[keen-wah, kee-noh-uh]


a tall crop plant, Chenopodium quinoa, of the amaranth family, cultivated mainly in Peru, Bolivia, and Chile for its small, ivory-colored seed, which is used as a food staple.

Also quinua.

Origin of quinoa

1615–25; < Spanish < Quechua kinua, kinoa
Dictionary.com Unabridged Based on the Random House Unabridged Dictionary, © Random House, Inc. 2019

Examples from the Web for quinoa

Contemporary Examples of quinoa

Historical Examples of quinoa

  • Since this list was printed, I have been informed that the quinoa is wild in Chili.

    Origin of Cultivated Plants

    Alphonse De Candolle

  • We noticed also quinoa and even barley growing at an elevation of 14,000 feet.

    Inca Land

    Hiram Bingham

  • Previous to the discovery of America, “quinoa” was an article of food, supplying the place of wheat.

  • The quinoa seeds, when boiled, are both pleasant and nutritious, but especially so when boiled in milk.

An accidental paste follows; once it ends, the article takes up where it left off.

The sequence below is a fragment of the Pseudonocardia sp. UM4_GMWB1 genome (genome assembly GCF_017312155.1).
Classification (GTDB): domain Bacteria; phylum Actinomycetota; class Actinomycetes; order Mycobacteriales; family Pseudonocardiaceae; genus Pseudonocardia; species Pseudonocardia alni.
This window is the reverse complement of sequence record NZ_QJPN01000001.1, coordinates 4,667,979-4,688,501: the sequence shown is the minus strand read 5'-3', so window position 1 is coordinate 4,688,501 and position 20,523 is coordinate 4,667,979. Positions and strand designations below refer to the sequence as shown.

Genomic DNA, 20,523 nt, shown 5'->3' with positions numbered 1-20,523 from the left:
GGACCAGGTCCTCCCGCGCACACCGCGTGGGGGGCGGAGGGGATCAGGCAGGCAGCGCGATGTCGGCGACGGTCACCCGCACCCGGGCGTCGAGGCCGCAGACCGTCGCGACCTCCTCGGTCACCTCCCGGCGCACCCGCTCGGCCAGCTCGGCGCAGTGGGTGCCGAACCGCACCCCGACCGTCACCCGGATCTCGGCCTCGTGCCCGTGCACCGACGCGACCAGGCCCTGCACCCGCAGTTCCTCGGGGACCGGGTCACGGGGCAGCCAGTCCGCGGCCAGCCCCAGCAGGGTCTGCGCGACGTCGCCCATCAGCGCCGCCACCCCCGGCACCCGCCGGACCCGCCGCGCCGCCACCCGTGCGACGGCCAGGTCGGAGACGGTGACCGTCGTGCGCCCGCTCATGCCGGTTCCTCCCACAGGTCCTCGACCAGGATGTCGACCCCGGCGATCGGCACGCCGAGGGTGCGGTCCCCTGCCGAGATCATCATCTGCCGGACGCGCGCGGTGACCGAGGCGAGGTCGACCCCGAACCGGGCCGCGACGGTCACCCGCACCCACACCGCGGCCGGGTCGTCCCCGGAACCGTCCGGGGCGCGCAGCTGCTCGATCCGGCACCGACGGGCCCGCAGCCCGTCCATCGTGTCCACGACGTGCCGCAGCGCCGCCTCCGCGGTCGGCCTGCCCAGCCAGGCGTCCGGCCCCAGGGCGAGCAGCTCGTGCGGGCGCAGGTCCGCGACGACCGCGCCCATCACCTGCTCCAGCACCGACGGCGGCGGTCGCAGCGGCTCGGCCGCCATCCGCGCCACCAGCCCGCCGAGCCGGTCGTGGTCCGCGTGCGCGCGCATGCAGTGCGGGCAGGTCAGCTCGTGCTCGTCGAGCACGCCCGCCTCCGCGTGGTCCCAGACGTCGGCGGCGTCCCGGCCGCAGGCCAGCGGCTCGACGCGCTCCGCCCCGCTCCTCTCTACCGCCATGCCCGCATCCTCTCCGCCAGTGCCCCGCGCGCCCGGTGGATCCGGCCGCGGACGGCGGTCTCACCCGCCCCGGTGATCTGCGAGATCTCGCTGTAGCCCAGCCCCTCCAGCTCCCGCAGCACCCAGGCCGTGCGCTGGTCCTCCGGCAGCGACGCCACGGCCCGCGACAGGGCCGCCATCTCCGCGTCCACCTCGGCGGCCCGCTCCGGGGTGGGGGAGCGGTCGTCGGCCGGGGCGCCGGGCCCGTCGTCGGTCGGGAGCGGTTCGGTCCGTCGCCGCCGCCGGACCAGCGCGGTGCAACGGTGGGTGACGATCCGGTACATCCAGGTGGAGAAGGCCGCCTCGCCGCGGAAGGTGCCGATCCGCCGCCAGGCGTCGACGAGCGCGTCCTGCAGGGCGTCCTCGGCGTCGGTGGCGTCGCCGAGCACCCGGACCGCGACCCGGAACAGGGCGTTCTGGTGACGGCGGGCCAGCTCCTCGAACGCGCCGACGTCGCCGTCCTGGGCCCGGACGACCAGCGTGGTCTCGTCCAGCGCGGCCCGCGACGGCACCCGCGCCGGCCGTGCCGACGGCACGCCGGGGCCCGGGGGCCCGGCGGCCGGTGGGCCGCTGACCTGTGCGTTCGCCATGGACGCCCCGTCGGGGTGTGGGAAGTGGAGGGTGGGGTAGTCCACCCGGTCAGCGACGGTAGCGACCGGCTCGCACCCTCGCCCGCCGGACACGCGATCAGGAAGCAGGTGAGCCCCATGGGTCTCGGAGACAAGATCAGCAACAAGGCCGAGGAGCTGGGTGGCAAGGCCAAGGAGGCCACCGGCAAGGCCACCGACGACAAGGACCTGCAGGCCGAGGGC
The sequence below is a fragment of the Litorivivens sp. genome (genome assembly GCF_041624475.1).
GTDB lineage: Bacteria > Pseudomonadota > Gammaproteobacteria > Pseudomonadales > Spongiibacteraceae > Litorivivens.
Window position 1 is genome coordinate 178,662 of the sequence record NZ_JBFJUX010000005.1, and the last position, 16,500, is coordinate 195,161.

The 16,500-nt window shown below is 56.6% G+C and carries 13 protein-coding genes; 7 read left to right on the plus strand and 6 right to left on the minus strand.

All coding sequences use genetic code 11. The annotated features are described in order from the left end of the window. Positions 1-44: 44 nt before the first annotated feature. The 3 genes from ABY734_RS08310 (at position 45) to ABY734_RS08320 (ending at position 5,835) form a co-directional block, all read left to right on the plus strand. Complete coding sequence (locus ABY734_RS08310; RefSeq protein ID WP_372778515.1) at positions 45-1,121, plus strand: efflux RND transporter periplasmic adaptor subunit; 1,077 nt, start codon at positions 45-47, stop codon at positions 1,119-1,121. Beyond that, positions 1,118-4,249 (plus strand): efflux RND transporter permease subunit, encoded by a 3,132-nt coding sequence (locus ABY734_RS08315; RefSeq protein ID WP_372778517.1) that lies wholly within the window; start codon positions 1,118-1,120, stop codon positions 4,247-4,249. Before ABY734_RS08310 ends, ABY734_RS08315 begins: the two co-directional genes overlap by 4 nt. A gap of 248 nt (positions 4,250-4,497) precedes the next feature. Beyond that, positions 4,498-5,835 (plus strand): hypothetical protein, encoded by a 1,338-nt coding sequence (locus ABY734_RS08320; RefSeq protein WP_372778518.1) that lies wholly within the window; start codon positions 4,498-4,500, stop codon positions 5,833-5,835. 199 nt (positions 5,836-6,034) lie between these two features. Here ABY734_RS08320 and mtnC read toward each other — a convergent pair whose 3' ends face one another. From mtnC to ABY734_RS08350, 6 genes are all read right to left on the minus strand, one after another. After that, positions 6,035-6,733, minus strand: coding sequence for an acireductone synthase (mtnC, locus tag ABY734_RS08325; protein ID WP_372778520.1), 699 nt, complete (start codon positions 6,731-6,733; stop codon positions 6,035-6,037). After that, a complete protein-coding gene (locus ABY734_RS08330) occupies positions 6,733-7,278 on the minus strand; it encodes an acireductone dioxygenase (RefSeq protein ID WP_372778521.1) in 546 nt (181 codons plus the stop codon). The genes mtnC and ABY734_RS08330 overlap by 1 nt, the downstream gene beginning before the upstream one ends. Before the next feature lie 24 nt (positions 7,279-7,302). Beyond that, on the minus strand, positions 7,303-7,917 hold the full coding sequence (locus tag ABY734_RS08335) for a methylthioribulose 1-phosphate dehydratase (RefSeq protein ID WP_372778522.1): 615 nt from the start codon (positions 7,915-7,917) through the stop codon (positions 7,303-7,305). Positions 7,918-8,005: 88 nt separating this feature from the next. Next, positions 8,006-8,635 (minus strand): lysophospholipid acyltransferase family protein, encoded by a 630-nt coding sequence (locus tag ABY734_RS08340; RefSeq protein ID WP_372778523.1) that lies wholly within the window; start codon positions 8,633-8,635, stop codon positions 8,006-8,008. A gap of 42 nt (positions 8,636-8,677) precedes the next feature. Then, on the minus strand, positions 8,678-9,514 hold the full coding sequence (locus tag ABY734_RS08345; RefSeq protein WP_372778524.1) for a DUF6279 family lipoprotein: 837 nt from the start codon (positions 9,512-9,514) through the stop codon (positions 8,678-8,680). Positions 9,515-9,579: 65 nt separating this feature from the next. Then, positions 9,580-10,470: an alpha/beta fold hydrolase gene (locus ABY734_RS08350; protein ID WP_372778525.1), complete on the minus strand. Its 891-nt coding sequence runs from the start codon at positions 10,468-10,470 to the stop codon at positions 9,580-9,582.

• The Indians of Cochinoca and Susques sow lucerne and barley for fodder, and the quinoa and potato for food.

British Dictionary definitions for quinoa



a grain high in nutrients traditionally grown as a staple food high in the Andes

Word Origin for quinoa

Collins English Dictionary - Complete & Unabridged 2012 Digital Edition © William Collins Sons & Co. Ltd. 1979, 1986 © HarperCollins Publishers 1998, 2000, 2003, 2005, 2006, 2007, 2009, 2012

Word Origin and History for quinoa

1620s, from Spanish spelling of Quechua kinua.

Online Etymology Dictionary, © 2010 Douglas Harper